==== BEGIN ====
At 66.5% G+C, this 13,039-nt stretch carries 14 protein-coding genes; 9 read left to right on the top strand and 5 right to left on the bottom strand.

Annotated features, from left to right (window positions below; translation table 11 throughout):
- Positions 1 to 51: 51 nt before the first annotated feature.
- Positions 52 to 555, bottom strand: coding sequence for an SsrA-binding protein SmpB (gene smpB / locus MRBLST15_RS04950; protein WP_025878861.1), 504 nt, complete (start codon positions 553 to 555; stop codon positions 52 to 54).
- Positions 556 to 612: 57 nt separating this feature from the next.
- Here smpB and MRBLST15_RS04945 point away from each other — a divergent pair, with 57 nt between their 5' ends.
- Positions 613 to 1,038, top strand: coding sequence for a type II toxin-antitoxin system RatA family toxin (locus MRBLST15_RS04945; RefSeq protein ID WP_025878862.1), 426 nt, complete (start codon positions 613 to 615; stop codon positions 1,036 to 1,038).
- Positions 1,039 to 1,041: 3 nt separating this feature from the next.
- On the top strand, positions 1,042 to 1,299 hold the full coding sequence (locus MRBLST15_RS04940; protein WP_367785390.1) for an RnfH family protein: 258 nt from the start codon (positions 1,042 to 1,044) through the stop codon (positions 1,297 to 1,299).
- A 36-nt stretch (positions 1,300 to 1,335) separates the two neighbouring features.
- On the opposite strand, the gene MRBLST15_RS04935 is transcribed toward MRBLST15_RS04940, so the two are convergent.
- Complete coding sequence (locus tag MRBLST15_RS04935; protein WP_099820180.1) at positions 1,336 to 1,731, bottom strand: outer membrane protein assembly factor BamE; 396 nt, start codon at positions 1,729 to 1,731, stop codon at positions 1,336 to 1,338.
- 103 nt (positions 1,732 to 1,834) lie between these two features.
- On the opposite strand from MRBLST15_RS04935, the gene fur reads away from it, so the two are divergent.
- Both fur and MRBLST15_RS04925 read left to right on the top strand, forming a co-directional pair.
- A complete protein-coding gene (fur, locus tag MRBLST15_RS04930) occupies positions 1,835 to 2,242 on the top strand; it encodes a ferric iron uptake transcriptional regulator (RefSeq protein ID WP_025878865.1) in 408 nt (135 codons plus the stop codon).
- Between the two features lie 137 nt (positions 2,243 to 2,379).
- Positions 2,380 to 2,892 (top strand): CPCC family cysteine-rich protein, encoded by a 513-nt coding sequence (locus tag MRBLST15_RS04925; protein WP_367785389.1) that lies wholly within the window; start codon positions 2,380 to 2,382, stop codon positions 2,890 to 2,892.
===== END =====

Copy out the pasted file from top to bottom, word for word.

At 66.5% G+C, this 13,039-nt stretch carries 14 protein-coding genes; 9 read left to right on the top strand and 5 right to left on the bottom strand.

Annotated features, from left to right (window positions below; translation table 11 throughout):
- Positions 1 to 51: 51 nt before the first annotated feature.
- Positions 52 to 555, bottom strand: coding sequence for an SsrA-binding protein SmpB (gene smpB / locus MRBLST15_RS04950; protein WP_025878861.1), 504 nt, complete (start codon positions 553 to 555; stop codon positions 52 to 54).
- Positions 556 to 612: 57 nt separating this feature from the next.
- Here smpB and MRBLST15_RS04945 point away from each other — a divergent pair, with 57 nt between their 5' ends.
- Positions 613 to 1,038, top strand: coding sequence for a type II toxin-antitoxin system RatA family toxin (locus MRBLST15_RS04945; RefSeq protein ID WP_025878862.1), 426 nt, complete (start codon positions 613 to 615; stop codon positions 1,036 to 1,038).
- Positions 1,039 to 1,041: 3 nt separating this feature from the next.
- On the top strand, positions 1,042 to 1,299 hold the full coding sequence (locus MRBLST15_RS04940; protein WP_367785390.1) for an RnfH family protein: 258 nt from the start codon (positions 1,042 to 1,044) through the stop codon (positions 1,297 to 1,299).
- A 36-nt stretch (positions 1,300 to 1,335) separates the two neighbouring features.
- On the opposite strand, the gene MRBLST15_RS04935 is transcribed toward MRBLST15_RS04940, so the two are convergent.
- Complete coding sequence (locus tag MRBLST15_RS04935; protein WP_099820180.1) at positions 1,336 to 1,731, bottom strand: outer membrane protein assembly factor BamE; 396 nt, start codon at positions 1,729 to 1,731, stop codon at positions 1,336 to 1,338.
- 103 nt (positions 1,732 to 1,834) lie between these two features.
- On the opposite strand from MRBLST15_RS04935, the gene fur reads away from it, so the two are divergent.
- Both fur and MRBLST15_RS04925 read left to right on the top strand, forming a co-directional pair.
- A complete protein-coding gene (fur, locus tag MRBLST15_RS04930) occupies positions 1,835 to 2,242 on the top strand; it encodes a ferric iron uptake transcriptional regulator (RefSeq protein ID WP_025878865.1) in 408 nt (135 codons plus the stop codon).
- Between the two features lie 137 nt (positions 2,243 to 2,379).
- Positions 2,380 to 2,892 (top strand): CPCC family cysteine-rich protein, encoded by a 513-nt coding sequence (locus tag MRBLST15_RS04925; protein WP_367785389.1) that lies wholly within the window; start codon positions 2,380 to 2,382, stop codon positions 2,890 to 2,892.